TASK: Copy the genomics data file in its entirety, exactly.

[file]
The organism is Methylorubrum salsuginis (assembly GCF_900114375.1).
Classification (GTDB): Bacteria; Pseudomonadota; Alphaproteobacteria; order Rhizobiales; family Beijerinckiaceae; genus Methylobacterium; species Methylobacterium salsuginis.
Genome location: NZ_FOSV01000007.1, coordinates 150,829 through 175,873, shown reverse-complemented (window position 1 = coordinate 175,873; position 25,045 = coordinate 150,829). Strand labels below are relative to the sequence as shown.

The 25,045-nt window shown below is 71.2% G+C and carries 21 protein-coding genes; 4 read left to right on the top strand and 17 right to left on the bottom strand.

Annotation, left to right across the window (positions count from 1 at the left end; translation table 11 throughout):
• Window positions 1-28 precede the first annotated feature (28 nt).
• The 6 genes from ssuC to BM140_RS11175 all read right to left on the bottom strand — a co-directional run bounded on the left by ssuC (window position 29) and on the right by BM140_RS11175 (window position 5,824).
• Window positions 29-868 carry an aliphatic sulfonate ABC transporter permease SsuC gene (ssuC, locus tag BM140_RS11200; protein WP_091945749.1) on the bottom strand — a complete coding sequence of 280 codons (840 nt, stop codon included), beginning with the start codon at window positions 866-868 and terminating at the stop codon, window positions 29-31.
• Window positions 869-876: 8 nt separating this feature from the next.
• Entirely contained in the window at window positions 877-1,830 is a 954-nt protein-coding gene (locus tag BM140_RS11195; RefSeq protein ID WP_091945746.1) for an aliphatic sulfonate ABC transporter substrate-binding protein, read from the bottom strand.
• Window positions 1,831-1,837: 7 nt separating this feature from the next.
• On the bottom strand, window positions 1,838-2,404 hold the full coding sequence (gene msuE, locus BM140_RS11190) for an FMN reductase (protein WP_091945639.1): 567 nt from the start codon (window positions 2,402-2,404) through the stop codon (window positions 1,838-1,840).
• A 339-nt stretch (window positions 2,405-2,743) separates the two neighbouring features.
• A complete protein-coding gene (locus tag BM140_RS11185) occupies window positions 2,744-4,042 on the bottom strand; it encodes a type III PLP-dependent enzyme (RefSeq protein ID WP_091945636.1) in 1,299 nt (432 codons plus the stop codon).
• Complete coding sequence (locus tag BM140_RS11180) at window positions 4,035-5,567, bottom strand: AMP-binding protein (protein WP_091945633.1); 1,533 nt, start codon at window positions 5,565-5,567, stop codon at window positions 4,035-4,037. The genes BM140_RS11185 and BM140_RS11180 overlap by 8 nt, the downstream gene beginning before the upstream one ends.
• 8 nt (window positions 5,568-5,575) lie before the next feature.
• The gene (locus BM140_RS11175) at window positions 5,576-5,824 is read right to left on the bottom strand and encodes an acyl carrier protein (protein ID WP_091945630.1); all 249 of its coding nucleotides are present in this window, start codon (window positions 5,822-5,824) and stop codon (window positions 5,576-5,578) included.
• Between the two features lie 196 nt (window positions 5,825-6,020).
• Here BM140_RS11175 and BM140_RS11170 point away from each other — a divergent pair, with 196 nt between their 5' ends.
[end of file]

The organism is Methylorubrum salsuginis (assembly GCF_900114375.1).
Classification (GTDB): Bacteria; Pseudomonadota; Alphaproteobacteria; order Rhizobiales; family Beijerinckiaceae; genus Methylobacterium; species Methylobacterium salsuginis.
Genome location: NZ_FOSV01000007.1, coordinates 150,829 through 175,873, shown reverse-complemented (window position 1 = coordinate 175,873; position 25,045 = coordinate 150,829). Strand labels below are relative to the sequence as shown.

The 25,045-nt window shown below is 71.2% G+C and carries 21 protein-coding genes; 4 read left to right on the top strand and 17 right to left on the bottom strand.

Annotation, left to right across the window (positions count from 1 at the left end; translation table 11 throughout):
• Window positions 1-28 precede the first annotated feature (28 nt).
• The 6 genes from ssuC to BM140_RS11175 all read right to left on the bottom strand — a co-directional run bounded on the left by ssuC (window position 29) and on the right by BM140_RS11175 (window position 5,824).
• Window positions 29-868 carry an aliphatic sulfonate ABC transporter permease SsuC gene (ssuC, locus tag BM140_RS11200; protein WP_091945749.1) on the bottom strand — a complete coding sequence of 280 codons (840 nt, stop codon included), beginning with the start codon at window positions 866-868 and terminating at the stop codon, window positions 29-31.
• Window positions 869-876: 8 nt separating this feature from the next.
• Entirely contained in the window at window positions 877-1,830 is a 954-nt protein-coding gene (locus tag BM140_RS11195; RefSeq protein ID WP_091945746.1) for an aliphatic sulfonate ABC transporter substrate-binding protein, read from the bottom strand.
• Window positions 1,831-1,837: 7 nt separating this feature from the next.
• On the bottom strand, window positions 1,838-2,404 hold the full coding sequence (gene msuE, locus BM140_RS11190) for an FMN reductase (protein WP_091945639.1): 567 nt from the start codon (window positions 2,402-2,404) through the stop codon (window positions 1,838-1,840).
• A 339-nt stretch (window positions 2,405-2,743) separates the two neighbouring features.
• A complete protein-coding gene (locus tag BM140_RS11185) occupies window positions 2,744-4,042 on the bottom strand; it encodes a type III PLP-dependent enzyme (RefSeq protein ID WP_091945636.1) in 1,299 nt (432 codons plus the stop codon).
• Complete coding sequence (locus tag BM140_RS11180) at window positions 4,035-5,567, bottom strand: AMP-binding protein (protein WP_091945633.1); 1,533 nt, start codon at window positions 5,565-5,567, stop codon at window positions 4,035-4,037. The genes BM140_RS11185 and BM140_RS11180 overlap by 8 nt, the downstream gene beginning before the upstream one ends.
• 8 nt (window positions 5,568-5,575) lie before the next feature.
• The gene (locus BM140_RS11175) at window positions 5,576-5,824 is read right to left on the bottom strand and encodes an acyl carrier protein (protein ID WP_091945630.1); all 249 of its coding nucleotides are present in this window, start codon (window positions 5,822-5,824) and stop codon (window positions 5,576-5,578) included.
• Between the two features lie 196 nt (window positions 5,825-6,020).
• Here BM140_RS11175 and BM140_RS11170 point away from each other — a divergent pair, with 196 nt between their 5' ends.